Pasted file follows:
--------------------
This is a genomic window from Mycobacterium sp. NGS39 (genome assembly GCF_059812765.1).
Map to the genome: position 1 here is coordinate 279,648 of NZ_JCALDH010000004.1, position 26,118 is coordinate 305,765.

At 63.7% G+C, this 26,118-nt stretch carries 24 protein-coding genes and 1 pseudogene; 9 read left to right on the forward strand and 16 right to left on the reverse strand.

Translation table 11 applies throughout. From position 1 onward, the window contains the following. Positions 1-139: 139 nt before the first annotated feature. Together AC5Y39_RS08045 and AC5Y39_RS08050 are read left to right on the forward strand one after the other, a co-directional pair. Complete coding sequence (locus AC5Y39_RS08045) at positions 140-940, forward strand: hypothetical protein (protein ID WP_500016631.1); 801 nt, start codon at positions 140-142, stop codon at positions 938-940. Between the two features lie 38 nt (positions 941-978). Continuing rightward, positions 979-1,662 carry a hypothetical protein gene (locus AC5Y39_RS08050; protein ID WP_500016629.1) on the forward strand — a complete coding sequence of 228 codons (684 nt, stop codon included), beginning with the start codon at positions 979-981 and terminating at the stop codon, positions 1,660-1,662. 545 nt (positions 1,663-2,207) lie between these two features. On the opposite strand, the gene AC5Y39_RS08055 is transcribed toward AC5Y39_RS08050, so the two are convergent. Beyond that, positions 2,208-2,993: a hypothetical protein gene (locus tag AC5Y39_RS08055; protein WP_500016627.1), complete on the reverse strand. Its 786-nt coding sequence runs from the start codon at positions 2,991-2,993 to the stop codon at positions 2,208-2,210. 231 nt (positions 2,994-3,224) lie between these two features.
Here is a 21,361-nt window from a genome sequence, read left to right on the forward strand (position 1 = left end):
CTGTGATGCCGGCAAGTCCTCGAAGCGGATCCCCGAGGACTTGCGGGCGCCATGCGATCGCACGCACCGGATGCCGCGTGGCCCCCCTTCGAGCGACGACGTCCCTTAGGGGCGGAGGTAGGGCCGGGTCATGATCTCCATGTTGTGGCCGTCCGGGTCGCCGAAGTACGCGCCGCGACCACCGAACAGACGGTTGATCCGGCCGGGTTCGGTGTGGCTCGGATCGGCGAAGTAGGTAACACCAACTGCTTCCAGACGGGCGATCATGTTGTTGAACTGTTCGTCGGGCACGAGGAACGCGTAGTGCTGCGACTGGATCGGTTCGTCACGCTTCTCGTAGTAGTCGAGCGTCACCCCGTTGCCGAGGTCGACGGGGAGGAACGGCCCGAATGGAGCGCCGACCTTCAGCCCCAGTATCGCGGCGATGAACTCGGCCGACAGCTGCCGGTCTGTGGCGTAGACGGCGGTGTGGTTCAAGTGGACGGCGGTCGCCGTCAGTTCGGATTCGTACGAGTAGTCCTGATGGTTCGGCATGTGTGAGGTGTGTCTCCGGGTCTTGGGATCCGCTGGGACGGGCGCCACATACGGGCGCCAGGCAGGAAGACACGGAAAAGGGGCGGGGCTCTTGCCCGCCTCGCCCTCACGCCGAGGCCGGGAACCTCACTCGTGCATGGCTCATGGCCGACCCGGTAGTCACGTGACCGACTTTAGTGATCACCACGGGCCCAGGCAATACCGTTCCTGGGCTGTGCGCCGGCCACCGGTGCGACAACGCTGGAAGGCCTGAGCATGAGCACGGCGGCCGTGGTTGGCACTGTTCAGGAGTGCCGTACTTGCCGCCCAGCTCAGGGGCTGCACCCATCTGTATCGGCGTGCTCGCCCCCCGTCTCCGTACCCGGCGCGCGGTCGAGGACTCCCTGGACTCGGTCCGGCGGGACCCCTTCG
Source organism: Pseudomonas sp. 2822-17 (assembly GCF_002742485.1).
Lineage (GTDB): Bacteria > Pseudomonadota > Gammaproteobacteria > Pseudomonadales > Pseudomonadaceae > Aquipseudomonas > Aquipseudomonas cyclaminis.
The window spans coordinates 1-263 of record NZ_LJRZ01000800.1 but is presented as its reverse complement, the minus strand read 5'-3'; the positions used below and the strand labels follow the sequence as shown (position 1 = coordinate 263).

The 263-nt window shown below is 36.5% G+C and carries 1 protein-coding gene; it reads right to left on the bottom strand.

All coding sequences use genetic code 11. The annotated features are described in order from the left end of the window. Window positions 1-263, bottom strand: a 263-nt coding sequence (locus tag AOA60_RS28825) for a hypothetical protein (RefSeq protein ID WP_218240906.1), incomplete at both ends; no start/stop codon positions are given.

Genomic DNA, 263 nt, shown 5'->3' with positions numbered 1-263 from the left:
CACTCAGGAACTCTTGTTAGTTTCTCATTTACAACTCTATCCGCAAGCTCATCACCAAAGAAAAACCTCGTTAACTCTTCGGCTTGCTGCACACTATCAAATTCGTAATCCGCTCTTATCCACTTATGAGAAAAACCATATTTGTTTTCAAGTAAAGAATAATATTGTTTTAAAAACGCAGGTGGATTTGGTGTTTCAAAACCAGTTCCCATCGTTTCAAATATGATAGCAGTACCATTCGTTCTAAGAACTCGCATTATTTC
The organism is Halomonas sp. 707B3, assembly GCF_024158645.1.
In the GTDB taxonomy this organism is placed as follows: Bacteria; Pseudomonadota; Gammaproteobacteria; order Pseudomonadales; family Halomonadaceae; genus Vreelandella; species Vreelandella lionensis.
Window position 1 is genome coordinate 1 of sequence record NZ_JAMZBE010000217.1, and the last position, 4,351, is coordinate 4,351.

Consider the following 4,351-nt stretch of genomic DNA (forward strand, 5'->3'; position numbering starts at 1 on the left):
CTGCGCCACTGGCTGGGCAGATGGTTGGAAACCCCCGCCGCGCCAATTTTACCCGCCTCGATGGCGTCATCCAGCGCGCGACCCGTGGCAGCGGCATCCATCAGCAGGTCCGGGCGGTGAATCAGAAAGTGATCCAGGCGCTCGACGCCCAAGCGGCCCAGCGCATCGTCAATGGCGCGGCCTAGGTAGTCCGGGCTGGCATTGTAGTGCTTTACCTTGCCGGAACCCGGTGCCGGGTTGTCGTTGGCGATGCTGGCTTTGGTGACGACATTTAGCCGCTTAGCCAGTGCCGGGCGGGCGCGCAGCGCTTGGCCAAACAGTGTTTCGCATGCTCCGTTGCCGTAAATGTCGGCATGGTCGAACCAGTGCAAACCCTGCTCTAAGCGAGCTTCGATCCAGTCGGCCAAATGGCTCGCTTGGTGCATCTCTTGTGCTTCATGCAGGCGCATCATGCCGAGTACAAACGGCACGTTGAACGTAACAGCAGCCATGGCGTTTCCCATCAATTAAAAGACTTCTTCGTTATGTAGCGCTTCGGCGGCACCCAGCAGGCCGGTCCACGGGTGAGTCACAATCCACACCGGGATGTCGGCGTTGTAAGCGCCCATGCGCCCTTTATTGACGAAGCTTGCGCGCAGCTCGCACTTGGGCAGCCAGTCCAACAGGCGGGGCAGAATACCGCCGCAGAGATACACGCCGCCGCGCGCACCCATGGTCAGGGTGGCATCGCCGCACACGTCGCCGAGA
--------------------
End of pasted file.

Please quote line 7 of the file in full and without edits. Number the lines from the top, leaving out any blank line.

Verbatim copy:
Source organism: Pseudomonas sp. 2822-17 (assembly GCF_002742485.1).